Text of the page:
Micro Counties Labor Force and Employment Growth
Graph 5 shows employment growth and labor force growth for micro counties in the same graph. The important take-away here is the space between the employment growth and labor force growth after 2015. Employment growth from 2006 ended up twice as high as labor force growth. This is indicative of a situation in which there are too many jobs for the number of people in the labor force. Since the number of people unemployed has fallen or leveled off in micro counties since 2011 and jobs have still grown more rapidly than the labor force, it follows that there has been an increase in the number of people who are holding multiple jobs. These jobs, however, are not drawing workers to the area. This is also one reason that many companies are not organically moving into these rural areas. The key is, then, to attract labor to the area. But to do that, a community needs opportunities for good-paying, full-time jobs. The tough part is that people are mobile, and they flow where the jobs and / opportunities are. This is a classic chicken or egg problem of people before jobs, or jobs before people.
Interstates, Ski Resorts and Universities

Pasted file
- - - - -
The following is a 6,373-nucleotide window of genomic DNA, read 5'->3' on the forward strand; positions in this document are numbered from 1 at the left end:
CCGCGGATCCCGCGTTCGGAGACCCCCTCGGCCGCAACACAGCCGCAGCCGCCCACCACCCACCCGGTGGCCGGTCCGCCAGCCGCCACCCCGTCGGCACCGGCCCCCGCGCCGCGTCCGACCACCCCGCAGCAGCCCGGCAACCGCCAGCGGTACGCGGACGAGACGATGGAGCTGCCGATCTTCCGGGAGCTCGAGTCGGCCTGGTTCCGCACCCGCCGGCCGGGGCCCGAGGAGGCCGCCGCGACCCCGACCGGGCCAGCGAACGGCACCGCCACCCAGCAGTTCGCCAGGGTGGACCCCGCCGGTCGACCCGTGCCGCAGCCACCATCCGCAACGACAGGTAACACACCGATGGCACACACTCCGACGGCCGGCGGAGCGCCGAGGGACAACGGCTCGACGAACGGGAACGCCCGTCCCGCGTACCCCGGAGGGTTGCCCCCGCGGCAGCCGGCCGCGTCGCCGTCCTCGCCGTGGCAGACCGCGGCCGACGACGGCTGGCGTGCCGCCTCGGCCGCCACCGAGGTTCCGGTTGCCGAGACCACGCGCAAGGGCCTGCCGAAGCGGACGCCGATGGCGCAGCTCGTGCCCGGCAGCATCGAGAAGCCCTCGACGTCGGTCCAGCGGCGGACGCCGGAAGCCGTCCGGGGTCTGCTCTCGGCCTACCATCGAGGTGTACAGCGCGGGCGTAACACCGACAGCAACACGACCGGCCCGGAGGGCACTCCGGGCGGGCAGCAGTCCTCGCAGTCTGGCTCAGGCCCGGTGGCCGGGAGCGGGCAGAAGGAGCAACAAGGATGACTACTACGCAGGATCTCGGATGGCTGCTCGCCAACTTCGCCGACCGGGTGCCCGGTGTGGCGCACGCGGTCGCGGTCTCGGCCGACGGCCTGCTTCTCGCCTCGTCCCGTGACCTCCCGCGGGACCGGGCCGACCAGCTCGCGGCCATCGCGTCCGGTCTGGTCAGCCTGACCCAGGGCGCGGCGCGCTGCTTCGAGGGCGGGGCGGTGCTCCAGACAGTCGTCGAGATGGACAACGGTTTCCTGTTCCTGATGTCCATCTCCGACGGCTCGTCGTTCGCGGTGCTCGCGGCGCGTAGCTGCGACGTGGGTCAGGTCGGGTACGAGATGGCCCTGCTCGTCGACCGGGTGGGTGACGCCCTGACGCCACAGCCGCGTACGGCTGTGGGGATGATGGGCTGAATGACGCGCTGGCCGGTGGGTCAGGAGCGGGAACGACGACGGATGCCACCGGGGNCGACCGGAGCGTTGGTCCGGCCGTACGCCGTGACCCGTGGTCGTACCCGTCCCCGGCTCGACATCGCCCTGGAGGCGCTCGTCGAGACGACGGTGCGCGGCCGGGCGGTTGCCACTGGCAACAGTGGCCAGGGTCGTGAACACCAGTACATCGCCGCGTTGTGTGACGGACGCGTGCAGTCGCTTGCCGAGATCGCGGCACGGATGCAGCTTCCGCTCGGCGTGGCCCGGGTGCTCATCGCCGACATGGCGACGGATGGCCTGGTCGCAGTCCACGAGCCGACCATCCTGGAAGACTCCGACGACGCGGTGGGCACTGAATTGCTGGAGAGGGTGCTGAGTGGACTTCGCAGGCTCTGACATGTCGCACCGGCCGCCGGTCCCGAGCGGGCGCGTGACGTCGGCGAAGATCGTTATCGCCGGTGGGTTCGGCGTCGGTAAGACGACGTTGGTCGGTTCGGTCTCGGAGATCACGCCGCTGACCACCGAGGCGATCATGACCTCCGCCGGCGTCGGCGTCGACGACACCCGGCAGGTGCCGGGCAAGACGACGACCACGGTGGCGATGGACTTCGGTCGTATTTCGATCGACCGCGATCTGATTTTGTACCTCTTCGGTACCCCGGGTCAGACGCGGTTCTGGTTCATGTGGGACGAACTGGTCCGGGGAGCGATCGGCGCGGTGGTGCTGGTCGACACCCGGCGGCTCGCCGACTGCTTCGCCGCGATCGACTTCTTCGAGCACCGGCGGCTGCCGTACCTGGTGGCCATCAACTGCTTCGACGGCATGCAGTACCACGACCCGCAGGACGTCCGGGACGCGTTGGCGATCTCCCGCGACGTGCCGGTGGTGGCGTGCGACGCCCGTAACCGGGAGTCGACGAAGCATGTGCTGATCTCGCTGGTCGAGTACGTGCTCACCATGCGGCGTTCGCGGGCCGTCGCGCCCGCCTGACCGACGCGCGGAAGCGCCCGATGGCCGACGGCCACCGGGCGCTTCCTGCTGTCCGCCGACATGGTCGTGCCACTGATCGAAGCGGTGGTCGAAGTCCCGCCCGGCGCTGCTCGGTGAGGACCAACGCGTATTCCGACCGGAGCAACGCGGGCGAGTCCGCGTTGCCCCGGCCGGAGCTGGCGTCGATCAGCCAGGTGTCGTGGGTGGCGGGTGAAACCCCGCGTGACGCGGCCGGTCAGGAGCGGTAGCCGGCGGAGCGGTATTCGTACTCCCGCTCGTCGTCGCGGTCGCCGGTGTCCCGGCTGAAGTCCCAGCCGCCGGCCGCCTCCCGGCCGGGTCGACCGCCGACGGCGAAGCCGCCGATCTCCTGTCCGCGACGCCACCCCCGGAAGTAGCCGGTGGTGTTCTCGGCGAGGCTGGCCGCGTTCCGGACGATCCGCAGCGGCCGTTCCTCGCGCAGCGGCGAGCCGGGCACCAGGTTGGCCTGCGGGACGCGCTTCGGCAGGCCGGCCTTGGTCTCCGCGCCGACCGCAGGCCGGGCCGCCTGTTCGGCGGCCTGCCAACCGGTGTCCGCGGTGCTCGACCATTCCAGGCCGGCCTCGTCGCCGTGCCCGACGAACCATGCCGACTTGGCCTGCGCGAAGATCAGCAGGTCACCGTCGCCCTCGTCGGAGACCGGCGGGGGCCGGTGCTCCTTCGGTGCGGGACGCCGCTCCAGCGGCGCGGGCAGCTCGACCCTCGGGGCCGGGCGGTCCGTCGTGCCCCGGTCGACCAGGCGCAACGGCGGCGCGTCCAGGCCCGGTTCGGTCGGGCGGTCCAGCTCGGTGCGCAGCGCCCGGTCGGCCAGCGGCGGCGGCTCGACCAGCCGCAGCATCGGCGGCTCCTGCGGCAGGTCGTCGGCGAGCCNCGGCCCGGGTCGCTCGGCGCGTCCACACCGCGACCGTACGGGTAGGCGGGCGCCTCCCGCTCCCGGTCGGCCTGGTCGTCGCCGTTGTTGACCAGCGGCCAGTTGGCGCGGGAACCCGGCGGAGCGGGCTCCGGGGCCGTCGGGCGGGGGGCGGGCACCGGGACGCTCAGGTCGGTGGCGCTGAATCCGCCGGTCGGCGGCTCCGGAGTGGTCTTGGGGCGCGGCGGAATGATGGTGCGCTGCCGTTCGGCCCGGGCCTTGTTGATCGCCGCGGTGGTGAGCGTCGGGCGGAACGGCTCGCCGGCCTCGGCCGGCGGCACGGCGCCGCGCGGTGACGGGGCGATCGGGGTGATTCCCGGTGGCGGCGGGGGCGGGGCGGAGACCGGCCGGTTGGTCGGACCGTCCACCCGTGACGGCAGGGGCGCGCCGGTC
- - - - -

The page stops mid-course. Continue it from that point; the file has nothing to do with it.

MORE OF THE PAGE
Perhaps the most obvious feature of micro counties is that they are remote. Of Idaho’s 24 micro counties, only six have an interstate freeway running through them. Of the 20 remaining counties, only nine have no freeway running through them. But of those nine, four are within a few miles of an interstate (Gem, Franklin, Twin Falls and Washington counties) another two have universities (Madison and Latah counties) and a final two – Blaine and Bonner counties – have developed amenities surrounding local ski resorts. Finally, Nez Perce County is home to Idaho’s only port in Lewiston, making it a hub of commerce despite being hours from the nearest freeway. Clearly, access is an important issue in determining population and employment patterns. But this does not spell doom for Idaho’s rural counties. Ski resort counties, for example, have capitalized on natural amenities that surround their communities. Economic developers, government entities and local businesses that recognize these trends will understand their community’s unique comparative advantages. Communicating this uniqueness is essential in a world where people and companies are increasingly mobile.
Bringing economic opportunity via stable, good-paying jobs to micro counties will help residents who want to stay. As Graph 5 shows, it also necessitates attracting and retaining people. Doing so requires investment in infrastructure like good roads, schools, airports and access to medical services. It also includes amenities like a nice main street, good food and entertainment venues and shopping centers. Because private industry is typically more risk averse than government, it is sometimes necessary to coax private investment through initial public investment. This may be the case for many rural communities in Idaho.
Ethan.Mansfield@labor.idaho.gov, regional economist
Idaho Department of Labor
(208) 332-3570 ext. 3455